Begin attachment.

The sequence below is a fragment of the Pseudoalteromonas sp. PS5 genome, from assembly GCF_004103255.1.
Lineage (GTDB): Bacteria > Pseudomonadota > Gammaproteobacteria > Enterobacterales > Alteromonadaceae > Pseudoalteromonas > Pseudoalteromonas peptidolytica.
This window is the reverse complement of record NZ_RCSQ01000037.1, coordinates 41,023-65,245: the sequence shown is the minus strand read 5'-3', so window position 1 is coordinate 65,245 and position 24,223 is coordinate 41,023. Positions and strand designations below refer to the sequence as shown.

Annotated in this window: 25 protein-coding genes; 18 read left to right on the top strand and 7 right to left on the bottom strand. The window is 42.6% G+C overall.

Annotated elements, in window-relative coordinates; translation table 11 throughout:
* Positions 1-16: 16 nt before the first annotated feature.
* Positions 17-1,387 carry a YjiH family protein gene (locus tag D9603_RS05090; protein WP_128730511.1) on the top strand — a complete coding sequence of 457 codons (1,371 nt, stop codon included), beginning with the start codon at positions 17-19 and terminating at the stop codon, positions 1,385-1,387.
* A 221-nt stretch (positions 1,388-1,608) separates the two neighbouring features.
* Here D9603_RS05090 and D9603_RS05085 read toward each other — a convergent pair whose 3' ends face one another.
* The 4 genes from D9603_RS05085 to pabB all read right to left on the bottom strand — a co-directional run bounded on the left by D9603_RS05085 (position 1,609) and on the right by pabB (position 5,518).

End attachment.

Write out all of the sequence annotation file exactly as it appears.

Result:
The sequence below is a fragment of the Pseudoalteromonas sp. PS5 genome, from assembly GCF_004103255.1.
Lineage (GTDB): Bacteria > Pseudomonadota > Gammaproteobacteria > Enterobacterales > Alteromonadaceae > Pseudoalteromonas > Pseudoalteromonas peptidolytica.
This window is the reverse complement of record NZ_RCSQ01000037.1, coordinates 41,023-65,245: the sequence shown is the minus strand read 5'-3', so window position 1 is coordinate 65,245 and position 24,223 is coordinate 41,023. Positions and strand designations below refer to the sequence as shown.

Annotated in this window: 25 protein-coding genes; 18 read left to right on the top strand and 7 right to left on the bottom strand. The window is 42.6% G+C overall.

Annotated elements, in window-relative coordinates; translation table 11 throughout:
* Positions 1-16: 16 nt before the first annotated feature.
* Positions 17-1,387 carry a YjiH family protein gene (locus tag D9603_RS05090; protein WP_128730511.1) on the top strand — a complete coding sequence of 457 codons (1,371 nt, stop codon included), beginning with the start codon at positions 17-19 and terminating at the stop codon, positions 1,385-1,387.
* A 221-nt stretch (positions 1,388-1,608) separates the two neighbouring features.
* Here D9603_RS05090 and D9603_RS05085 read toward each other — a convergent pair whose 3' ends face one another.
* The 4 genes from D9603_RS05085 to pabB all read right to left on the bottom strand — a co-directional run bounded on the left by D9603_RS05085 (position 1,609) and on the right by pabB (position 5,518).